A proposed hydraulic fracturing water treatment facility is not getting a warm reception in one Northeastern Pennsylvania town. At a meeting before the Wysox Township Zoning Hearing Board last week to discuss the issue, some attendees expressed concerns about the impact the fracking facility would have on the community.
Hydraulic fracturing, or fracking, involves injecting water, sand, and a cocktail of chemicals at high pressure into rock formations thousands of feet below the surface. The chemicals that make up that fracking fluid are cause for concern. They may include, among other things, barium, strontium, benzene, glycol-ethers, toluene, 2-(2-methoxyethoxy) ethanol, and nonylphenols. All have been linked to health disorders when human exposure is too high. Thanks to a move by Congress in 2005, fracking is exempt from federal regulation under the Safe Drinking Water Act, so drillers donâ€™t have to disclose what is contained in their fracking fluids.
Eureka Resources LLC of Williamsport wants to construct the facility discussed at last weekâ€™s hearing. It would process waste water from fracking operations into distilled water. The plant would have the capacity to handle 420,000 gallons of waste water from per day.
According to The Daily Review, roughly 60 tanker trucks would bring waste water daily to the 20,000 square foot facility, with 80 percent of the water being returned as distilled water to well sites for further fracking. The plant would also produce solid wastes, which would contain heavy metals and which would be hauled in a rolloff container by single truck to a lined landfill once per day, as well as concentrated brine water, which would mean an additional 15 trucks per day to transport it to disposal wells in Ohio, The Daily Review said.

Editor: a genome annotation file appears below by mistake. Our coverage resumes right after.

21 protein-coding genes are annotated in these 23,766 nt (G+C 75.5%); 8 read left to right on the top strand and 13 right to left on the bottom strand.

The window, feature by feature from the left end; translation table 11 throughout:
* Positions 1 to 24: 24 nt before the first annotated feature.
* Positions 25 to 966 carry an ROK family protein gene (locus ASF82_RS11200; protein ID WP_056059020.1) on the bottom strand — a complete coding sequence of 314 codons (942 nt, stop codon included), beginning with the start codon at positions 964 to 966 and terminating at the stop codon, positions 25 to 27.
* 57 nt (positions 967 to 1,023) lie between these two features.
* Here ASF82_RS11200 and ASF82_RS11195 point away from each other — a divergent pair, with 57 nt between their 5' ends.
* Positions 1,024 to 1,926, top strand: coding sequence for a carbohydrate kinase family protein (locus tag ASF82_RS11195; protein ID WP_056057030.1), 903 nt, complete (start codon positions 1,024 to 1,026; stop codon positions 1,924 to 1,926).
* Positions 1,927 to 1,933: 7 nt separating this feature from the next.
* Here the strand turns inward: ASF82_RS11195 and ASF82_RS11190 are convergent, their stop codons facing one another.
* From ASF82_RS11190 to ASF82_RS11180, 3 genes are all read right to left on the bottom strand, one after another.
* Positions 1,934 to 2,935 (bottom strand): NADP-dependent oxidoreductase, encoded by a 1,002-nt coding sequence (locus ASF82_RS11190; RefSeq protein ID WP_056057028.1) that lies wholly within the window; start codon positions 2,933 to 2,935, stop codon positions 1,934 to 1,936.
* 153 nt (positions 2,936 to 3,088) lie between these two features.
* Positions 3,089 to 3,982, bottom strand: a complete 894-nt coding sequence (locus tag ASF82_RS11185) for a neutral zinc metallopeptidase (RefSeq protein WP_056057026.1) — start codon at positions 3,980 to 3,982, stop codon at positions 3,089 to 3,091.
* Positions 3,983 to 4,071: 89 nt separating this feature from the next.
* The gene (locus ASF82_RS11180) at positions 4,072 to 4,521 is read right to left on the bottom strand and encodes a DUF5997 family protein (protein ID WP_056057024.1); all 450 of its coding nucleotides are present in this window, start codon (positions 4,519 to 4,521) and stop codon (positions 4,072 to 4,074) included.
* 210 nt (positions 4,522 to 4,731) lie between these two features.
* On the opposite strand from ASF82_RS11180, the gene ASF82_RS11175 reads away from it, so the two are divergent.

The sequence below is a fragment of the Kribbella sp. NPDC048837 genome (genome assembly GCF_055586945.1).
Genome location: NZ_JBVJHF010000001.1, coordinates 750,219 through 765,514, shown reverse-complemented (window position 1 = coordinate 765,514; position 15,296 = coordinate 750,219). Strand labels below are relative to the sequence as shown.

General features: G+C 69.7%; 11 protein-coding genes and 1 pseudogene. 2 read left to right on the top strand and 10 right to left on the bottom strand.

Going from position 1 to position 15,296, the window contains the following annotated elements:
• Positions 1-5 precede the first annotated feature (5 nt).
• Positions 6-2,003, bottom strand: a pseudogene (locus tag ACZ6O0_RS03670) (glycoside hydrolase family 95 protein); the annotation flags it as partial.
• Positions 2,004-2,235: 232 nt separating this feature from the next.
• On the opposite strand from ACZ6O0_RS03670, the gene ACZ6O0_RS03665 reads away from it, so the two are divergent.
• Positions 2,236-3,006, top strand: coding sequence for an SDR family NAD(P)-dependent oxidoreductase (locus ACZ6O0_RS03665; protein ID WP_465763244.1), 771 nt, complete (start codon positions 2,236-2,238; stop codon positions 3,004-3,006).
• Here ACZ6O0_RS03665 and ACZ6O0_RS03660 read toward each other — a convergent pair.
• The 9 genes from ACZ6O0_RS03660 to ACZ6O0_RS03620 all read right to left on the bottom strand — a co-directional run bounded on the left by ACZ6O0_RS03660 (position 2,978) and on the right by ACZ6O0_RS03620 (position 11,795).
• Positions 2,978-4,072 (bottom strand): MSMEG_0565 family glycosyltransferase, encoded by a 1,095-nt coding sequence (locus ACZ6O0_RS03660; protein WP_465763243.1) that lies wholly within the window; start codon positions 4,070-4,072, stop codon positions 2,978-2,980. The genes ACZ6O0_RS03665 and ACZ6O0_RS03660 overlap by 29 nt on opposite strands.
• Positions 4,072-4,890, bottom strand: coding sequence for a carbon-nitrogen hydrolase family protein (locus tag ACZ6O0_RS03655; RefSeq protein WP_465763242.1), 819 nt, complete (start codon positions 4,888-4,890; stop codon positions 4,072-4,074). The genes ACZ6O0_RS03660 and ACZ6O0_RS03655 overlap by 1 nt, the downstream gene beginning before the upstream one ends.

At a meeting last Thursday, the zoning board chose not to make a decision on granting Eureka a permit for the facility because it had not received any material related to the project until the meeting. It will continue the hearing at 7 p.m. on Oct. 26 in the Wysox Township municipal building. Last week, however, the board did hear from residents concerned about the plan, The Daily Review said.
Some attendees expressed concerns about the amount of truck traffic the facility would create. Some also noted that the facility, which would be located at Leisure Drive in Wysox Township, is in a residential area, and others were worried about toxins in the fracking fluids the facility would process. One attendee noted that a similar processing facility operated by Eureka in Williamsport has monitors to measure radioactivity.
According to The Daily Review, an official from Eureka said the fracking fluid would meet all drinking water standards, except the standard for ammonia. He also said radioactivity has never been detected at the Williamsport facility, which has been operating for two years.
The Eureka official also made assurances that the proposed plant would not discharge waste products into the Susquehanna River and would in general not discharge distilled water into the river. However, according to The Daily Review, Eureka is seeking a permit that would allow it to discharge distilled water into the Susquehanna in certain “emergency” situations.
Pennsylvania has seen several water contamination incidents where fracking is a suspected cause. In September, for example, Pennsylvania environmental officials ordered Chesapeake Energy Corp. to inspect the well casings of 171 natural-gas wells in the state after methane was found to be leaking from six wells in Bradford County.